I have a dream of someday driving every mile of the U.S. lower 48 coastline.  Starting with Neah Bay in Washington State and driving south along the Pacific coast to the Mexican border.  Then starting again in Brownsville, Texas and going along the Gulf of Mexico to the Florida Keys, and then north along the Atlantic coast to the tip of Maine.  I don’t mind doing this journey piecemeal, and I’ve already driven much of the Washington and Oregon coasts.  This trip was an opportunity to cover some of the California coast from Point Reyes National Seashore north of San Francisco to Big Sur.

While the weather was sunny in San Francisco, we encountered pockets of low lying fog along parts of the coast.  This is a wild coastline, with pounding surf and inaccessible shorelines at the bases of cliffs and bluffs.  The pockets of accessible beach occur every so often — many are state park lands — and the popular ones were busy with people picnicking and playing in the sand.  Few people were in the water or wading in the treacherous surf.  We saw surfers on the beaches of Santa Cruz. It was easy to park roadside at the more remote beaches — remarkable that you could have these great stretches of beach almost to yourself.

The gray whales were migrating south to their birthing grounds, and we were lucky to have spotted evidence of their passing — three spouts above the water.  No actual sightings of the whales themselves.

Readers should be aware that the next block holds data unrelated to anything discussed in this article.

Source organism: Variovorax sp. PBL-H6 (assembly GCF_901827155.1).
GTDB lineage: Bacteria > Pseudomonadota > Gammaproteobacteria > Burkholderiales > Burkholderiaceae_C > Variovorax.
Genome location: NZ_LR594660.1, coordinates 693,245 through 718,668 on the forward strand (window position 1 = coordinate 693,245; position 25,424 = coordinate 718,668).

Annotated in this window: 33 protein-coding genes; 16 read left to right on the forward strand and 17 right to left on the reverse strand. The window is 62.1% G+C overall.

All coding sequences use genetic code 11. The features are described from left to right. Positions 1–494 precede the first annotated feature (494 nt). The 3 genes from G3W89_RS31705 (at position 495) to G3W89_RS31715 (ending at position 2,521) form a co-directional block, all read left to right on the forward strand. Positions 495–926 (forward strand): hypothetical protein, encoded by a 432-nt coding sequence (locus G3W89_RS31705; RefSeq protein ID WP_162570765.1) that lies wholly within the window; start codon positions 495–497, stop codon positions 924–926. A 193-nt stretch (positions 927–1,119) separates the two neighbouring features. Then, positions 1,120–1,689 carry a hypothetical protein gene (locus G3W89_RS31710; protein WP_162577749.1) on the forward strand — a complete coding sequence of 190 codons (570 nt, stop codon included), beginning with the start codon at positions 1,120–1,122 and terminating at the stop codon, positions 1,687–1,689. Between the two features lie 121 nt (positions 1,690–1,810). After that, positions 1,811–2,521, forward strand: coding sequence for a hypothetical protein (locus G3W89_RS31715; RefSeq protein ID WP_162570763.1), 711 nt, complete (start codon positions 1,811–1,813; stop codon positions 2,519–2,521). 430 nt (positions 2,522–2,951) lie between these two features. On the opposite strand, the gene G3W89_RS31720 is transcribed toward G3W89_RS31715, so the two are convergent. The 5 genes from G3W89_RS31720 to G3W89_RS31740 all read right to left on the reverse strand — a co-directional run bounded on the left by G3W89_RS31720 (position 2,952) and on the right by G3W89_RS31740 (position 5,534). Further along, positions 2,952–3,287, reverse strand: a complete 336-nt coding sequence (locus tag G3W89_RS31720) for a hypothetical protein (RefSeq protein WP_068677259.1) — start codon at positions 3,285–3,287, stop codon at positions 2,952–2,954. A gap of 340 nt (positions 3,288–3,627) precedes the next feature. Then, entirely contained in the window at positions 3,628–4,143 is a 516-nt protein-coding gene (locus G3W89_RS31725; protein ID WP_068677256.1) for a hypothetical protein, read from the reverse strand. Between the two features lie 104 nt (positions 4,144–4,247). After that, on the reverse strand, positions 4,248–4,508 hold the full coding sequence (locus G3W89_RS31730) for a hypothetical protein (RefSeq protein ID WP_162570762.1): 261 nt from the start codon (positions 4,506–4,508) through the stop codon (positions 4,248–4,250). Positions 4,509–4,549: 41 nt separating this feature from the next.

Watching for gray whales

Watching for gray whales

The California coast is extraordinarily beautiful.  Here are some photos:
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South Beach, Point Reyes National Seashore

South Beach, Point Reyes National Seashore

South Beach, Point Reyes National Seahore

South Beach, Point Reyes National Seashore

Marina at Pillar Point

Marina at Pillar Point

Monterey Bay

Monterey Bay

Monterey Bay

Monterey Bay

Point Lobos State Reserve

Point Lobos State Reserve

Point Lobos State Reserve

Point Lobos State Reserve

Point Lobos State Reserve

Point Lobos State Reserve

Seagulls resting on Bird Island, Point Lobos

Seagulls resting on Bird Island, Point Lobos

Off Highway 1 on the way to Big Sur

Off Highway 1 on the way to Big Sur

Big Sur

Big Sur

Our lunchtime view of the Big Sur coastline from the deck of the Nepenthe Restaurant

Our lunchtime view of the Big Sur coastline from the deck of the Nepenthe Restaurant

Pacific Ocean

Pacific Ocean